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The Stogsdill Law Firm, P.C.

Should I include discipline and religion in my parenting plan?

Posted on in Child Custody
The Stogsdill Law Firm, P.C.

Your parenting plan is a flexible document for you and your child's other parent to put in place agreements for how you'll raise your child - or children - together. Having a solid parenting plan helps to ensure you are both on the same page and will hopefully reduce the chances of having serious disagreements over parenting choices later on down the road.

Aside from the usual things, like how you will organize your child's living arrangements, how to organize pickups and drop-offs and visitation schedules, there are two other topics you will also want to include.

How to discipline your child

Some parents believe in timeouts, while others take away certain privileges. Then - there are discipline measures that are appropriate for a 5-year-old, but ones that look vastly different with a teenager.

You and your child's other parent are also different people who may have different parenting styles and backgrounds. Because of this, you will want to consider including provisions in your parenting plan addressing how you will handle discipline. You may want to include specifics as to what is OK and what is never allowed. For example:

  • Disciplinary measures may not conflict with the other parent's parenting time or visits unless both parents agree.
  • If significant disciplinary measures arise, the parents will inform one another about them and determine how to respond jointly.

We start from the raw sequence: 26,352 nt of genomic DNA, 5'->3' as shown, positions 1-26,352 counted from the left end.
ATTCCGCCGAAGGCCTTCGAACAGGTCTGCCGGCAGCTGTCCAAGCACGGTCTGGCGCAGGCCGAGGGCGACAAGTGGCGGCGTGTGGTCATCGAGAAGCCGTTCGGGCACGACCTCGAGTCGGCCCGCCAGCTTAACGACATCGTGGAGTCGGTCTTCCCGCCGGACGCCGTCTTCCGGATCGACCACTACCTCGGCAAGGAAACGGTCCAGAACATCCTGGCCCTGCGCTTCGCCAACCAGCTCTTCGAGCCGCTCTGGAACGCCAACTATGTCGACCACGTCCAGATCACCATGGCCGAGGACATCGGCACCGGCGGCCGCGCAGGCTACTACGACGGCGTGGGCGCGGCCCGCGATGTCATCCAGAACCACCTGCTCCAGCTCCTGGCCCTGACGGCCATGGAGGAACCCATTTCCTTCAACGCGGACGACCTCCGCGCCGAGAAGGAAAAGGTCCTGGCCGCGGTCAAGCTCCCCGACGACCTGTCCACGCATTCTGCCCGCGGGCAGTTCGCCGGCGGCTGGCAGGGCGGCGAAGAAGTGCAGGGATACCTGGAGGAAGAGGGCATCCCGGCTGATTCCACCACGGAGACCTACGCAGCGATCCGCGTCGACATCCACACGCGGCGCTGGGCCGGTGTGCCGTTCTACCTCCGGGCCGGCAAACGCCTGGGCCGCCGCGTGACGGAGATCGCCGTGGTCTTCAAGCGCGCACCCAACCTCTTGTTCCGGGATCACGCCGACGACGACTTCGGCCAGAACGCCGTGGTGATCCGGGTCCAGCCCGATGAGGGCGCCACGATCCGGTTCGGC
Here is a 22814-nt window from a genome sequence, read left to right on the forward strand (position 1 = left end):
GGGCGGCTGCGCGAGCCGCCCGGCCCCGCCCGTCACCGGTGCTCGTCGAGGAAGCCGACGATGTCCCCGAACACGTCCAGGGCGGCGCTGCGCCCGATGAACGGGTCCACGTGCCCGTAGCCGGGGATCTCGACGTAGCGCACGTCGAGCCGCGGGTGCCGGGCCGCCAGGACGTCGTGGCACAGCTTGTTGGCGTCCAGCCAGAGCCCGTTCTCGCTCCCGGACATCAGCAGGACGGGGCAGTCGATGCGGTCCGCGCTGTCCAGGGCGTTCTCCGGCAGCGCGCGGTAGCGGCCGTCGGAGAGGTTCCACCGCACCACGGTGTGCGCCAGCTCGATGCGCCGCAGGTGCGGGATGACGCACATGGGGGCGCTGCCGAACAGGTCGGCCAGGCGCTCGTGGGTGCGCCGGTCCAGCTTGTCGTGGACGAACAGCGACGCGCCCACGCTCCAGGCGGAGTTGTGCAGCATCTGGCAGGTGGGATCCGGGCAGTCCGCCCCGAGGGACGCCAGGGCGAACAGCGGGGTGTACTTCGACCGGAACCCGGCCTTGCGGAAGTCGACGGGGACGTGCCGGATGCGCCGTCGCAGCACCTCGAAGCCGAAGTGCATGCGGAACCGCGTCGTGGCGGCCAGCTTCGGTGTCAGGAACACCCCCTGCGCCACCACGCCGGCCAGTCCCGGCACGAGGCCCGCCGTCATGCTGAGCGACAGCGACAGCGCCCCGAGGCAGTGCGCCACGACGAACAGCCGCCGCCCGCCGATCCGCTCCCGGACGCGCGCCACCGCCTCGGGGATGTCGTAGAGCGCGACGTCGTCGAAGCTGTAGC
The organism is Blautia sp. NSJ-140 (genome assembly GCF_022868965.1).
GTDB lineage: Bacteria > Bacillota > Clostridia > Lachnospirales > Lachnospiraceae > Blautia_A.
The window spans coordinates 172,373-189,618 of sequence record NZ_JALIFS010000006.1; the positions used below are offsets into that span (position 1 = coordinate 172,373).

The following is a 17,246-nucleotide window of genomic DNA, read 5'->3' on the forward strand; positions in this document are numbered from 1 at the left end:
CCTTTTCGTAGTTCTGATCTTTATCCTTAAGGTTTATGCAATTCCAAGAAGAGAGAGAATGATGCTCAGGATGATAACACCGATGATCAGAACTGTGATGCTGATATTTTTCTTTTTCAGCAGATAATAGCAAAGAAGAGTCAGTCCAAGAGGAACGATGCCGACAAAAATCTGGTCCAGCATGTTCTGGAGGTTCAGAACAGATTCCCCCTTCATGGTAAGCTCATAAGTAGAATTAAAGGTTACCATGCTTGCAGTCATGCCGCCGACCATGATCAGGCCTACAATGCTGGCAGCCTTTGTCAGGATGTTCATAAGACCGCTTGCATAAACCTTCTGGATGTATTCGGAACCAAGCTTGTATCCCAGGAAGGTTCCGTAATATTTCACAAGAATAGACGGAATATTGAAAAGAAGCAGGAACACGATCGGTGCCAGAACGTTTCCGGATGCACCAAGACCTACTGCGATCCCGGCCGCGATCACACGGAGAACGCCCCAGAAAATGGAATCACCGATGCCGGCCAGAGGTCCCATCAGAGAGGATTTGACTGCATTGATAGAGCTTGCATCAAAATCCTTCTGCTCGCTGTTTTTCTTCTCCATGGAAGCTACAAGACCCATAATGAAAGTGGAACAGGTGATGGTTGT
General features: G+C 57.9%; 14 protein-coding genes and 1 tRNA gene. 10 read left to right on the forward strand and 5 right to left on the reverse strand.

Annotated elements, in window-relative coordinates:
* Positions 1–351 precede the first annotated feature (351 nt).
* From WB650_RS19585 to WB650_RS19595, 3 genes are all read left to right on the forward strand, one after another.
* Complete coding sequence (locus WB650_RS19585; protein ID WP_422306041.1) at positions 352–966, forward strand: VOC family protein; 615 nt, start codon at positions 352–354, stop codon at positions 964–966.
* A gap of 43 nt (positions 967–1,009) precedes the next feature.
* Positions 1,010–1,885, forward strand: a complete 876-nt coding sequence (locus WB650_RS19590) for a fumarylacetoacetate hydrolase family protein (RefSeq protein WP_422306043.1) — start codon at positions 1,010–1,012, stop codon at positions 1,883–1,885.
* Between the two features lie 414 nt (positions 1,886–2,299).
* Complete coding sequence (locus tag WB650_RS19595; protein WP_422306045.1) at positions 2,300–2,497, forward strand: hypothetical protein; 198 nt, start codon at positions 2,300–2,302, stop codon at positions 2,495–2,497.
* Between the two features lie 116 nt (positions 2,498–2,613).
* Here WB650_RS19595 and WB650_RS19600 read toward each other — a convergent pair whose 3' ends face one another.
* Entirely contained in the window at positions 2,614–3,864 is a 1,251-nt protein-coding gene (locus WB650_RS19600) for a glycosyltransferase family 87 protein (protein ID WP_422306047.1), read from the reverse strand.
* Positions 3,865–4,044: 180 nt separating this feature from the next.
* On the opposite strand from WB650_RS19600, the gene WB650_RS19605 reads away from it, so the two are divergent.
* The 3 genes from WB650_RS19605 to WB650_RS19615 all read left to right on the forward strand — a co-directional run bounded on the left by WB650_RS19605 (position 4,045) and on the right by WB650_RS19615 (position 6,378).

• The parents will teach their child to respect adults, the law and their teachers.

2. Agreements about religion and religious education

In addition to how you will parent, you will also want to include religion and religious education in your agreement. What your agreement looks like it entirely dependent on your joint feelings regarding religion and whether or not you both want your child involved in religious activities growing up. Such stipulations may include:

  • Both parents will bring the child to church for regular worship.
  • Both parents agree that the children will not be asked to participate in religious activities.
  • The parents will raise the child under the religious tradition that they agree to.
  • Parents will not have the child participate in religious institutions or activities unless the other parent agrees.

Choose the right parenting provisions

Parenting provisions are all about seeing into the future and predicting points of potential disagreement, then agreeing to them before they become a problem within the parenting plan. The hope is that your children will have similar expectations with both of their parents and that you and your ex will be able to co-parent together in the most effective way possible.

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